INSIDE BINGHAMTON UNIVERSITY
Chabad to unveil ‘a home away from home’ on Sept. 14
By : Eric Coker
Rabbi Aaron Slonim said students’ reaction to seeing the new Chabad Center for Jewish Student Life can be summed up in one word. “Wow.”
Others will get the chance to share that sentiment when Chabad formally unveils the facility at 12:30 p.m. Sunday, Sept. 14, at the 420 Murray Hill Road site. Chabad is expecting 400-500 guests, including students, faculty, administrators, community members and alumni. The program begins with a luncheon, followed by a ribbon cutting, speakers, music and dessert.
Slonim emphasized that the entire campus community is invited: Reservations can be made to Chabad at email@example.com or by calling 797-0015.
Chabad has been providing support and programming to the University’s community of Jewish students since 1985 and has been at the Murray Hill Road property since 1988.
“The most important thing is that students feel like they’re coming home when they come through our doors,” said Slonim’s wife, Rivkah, the education director for Chabad.
“A home away from home: that’s our slogan,” said Rabbi Slonim, Chabad’s executive director.
Drawing up to 1,500 students a semester for events and hundreds for Friday night dinners made the Slonims realize an expansion was necessary, or they would risk turning students away.
“We had more students coming to our events than we could accommodate,” Rivkah Slonim said. “It was a wonderful crisis, but nevertheless it was a crisis.”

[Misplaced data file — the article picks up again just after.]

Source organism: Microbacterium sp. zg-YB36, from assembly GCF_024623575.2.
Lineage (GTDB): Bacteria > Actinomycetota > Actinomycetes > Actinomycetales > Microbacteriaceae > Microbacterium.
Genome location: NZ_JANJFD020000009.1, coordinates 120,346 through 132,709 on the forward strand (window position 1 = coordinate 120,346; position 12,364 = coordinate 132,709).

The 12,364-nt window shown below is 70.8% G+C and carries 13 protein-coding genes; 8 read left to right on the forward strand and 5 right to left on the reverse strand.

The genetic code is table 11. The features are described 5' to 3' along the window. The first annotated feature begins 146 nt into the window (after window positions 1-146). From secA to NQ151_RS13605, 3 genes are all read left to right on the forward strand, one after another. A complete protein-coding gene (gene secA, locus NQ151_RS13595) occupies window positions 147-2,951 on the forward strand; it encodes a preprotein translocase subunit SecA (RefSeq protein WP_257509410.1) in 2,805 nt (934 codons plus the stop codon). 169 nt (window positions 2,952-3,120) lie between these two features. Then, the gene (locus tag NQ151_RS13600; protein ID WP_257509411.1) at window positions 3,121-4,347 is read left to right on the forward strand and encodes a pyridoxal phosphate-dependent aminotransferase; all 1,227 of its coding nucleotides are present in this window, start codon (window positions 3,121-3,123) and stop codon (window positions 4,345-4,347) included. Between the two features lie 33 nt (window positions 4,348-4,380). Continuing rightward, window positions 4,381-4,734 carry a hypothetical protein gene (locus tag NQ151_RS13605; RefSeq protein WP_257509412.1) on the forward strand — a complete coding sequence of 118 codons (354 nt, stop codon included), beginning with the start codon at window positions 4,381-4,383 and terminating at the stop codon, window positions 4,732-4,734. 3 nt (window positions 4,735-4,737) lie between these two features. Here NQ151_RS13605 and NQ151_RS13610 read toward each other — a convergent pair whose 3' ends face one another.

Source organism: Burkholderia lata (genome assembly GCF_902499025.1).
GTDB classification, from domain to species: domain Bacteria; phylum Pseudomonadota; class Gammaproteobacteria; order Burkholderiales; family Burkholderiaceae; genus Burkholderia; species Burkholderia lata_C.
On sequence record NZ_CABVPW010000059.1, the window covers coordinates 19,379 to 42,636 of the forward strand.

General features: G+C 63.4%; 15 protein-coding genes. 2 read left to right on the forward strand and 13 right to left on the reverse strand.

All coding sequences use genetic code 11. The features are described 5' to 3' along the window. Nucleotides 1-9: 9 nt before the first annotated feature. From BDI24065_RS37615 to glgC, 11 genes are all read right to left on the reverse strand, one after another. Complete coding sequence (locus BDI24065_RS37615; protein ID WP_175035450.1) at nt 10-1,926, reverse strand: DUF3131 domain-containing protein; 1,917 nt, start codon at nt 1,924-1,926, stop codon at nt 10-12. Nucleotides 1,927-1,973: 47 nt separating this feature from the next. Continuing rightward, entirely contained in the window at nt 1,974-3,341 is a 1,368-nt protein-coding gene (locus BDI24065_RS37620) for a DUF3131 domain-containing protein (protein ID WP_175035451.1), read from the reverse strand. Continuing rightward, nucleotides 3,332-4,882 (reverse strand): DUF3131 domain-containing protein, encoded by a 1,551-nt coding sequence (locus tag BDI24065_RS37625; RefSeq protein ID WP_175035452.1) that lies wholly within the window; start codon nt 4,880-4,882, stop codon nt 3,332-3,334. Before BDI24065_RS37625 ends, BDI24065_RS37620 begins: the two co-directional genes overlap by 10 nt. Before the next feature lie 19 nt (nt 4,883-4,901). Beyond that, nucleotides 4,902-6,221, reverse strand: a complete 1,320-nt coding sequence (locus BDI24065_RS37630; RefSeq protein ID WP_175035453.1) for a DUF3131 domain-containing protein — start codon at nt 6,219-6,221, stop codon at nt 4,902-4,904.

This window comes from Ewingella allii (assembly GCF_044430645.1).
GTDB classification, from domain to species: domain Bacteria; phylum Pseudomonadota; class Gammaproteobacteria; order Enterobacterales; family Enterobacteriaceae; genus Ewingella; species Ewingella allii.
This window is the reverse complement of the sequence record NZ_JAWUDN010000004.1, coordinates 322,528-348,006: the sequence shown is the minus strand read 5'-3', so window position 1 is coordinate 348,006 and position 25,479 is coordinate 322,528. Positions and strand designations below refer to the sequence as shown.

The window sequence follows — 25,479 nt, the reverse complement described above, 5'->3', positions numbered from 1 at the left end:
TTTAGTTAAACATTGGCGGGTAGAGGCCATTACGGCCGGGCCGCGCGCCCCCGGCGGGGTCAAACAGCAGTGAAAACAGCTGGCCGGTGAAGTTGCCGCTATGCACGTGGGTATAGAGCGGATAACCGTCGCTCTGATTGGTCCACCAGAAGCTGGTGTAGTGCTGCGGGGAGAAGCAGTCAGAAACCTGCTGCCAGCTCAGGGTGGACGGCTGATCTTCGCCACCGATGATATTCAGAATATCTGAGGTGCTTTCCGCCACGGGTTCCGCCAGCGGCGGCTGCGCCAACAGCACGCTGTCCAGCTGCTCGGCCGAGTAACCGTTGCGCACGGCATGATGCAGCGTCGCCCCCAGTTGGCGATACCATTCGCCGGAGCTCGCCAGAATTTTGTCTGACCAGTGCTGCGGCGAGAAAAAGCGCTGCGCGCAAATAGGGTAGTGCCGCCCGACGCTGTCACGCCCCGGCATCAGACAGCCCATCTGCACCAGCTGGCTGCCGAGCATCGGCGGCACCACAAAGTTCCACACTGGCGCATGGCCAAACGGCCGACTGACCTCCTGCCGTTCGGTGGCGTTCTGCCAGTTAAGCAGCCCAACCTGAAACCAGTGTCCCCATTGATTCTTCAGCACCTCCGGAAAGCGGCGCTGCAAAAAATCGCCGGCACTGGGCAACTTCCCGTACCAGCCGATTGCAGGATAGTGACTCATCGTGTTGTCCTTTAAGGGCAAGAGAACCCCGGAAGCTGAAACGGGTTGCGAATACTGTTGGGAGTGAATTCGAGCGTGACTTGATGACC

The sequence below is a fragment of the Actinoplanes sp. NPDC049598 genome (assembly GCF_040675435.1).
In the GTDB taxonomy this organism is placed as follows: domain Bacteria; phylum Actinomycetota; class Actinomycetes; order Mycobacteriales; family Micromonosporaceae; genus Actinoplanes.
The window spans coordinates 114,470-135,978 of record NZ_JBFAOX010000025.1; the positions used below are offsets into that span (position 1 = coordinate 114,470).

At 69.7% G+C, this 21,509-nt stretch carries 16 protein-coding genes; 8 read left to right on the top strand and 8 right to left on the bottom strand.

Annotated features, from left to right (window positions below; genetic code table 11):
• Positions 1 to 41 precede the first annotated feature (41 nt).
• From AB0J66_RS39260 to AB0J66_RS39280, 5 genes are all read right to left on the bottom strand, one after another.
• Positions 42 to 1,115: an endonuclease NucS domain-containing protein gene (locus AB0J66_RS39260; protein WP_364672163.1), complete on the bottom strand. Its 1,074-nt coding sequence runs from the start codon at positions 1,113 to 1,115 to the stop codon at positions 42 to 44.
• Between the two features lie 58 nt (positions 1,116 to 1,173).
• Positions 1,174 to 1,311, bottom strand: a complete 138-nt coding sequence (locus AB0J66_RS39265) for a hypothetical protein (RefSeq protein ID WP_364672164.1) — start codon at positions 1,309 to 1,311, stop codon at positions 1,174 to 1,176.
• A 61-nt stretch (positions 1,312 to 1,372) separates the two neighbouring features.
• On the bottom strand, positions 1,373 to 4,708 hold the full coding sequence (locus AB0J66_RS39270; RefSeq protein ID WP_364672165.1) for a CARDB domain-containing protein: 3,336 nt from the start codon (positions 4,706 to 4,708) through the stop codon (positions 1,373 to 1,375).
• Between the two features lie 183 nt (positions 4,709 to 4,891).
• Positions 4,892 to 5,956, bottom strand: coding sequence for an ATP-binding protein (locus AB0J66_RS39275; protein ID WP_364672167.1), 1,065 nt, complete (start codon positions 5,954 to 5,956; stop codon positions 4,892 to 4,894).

Land adjacent to Chabad House was purchased in 2006 and ground was broken in May 2007. The new center is attached to the previous Chabad House, creating a 22,000-square-foot facility. The funds for the $3.5 million center have been gained solely from fundraising, Rabbi Slonim said.
The center features a large lobby that leads to a dining/social hall and kitchen. The main level also has a sanctuary and conference rooms. The lower level offers amenities such as bedroom suites, a game room, an entertainment center with Wii and Xbox systems, a café and a fitness room. An upstairs level has meeting rooms, offices and an atrium that looks out onto Murray Hill Road. The facility also includes a library with stations for laptop computers.
Almost 25 years of talking with students and seeing their needs helped determine what the center would offer, Rabbi Slonim said.
“We want to offer an organic experience,” Rivkah Slonim said. “You can pray here or work out, study here or hang out.”
Chahad is talking with the Student Association about renting meeting rooms at the center to clubs that may need space during University Union construction, Rabbi Slonim said.
Also to be unveiled Sunday is a Holocaust memorial that developer and Chabad House Vice President Barry Newman erected in honor of his late wife, Ceil, a Holocaust survivor.
The Slonims are particularly excited about the alumni who will be returning for the dedication and Shabbat with their spouses and children who may now be considering attending Binghamton University.
“A lot of them have seen us begin, sitting around a small table with 10-15 students our first semester here,” Rivkah Slonim said. “So for them to come and see 350-400 kids crowd the room to celebrate Shabbat together is going to be something.”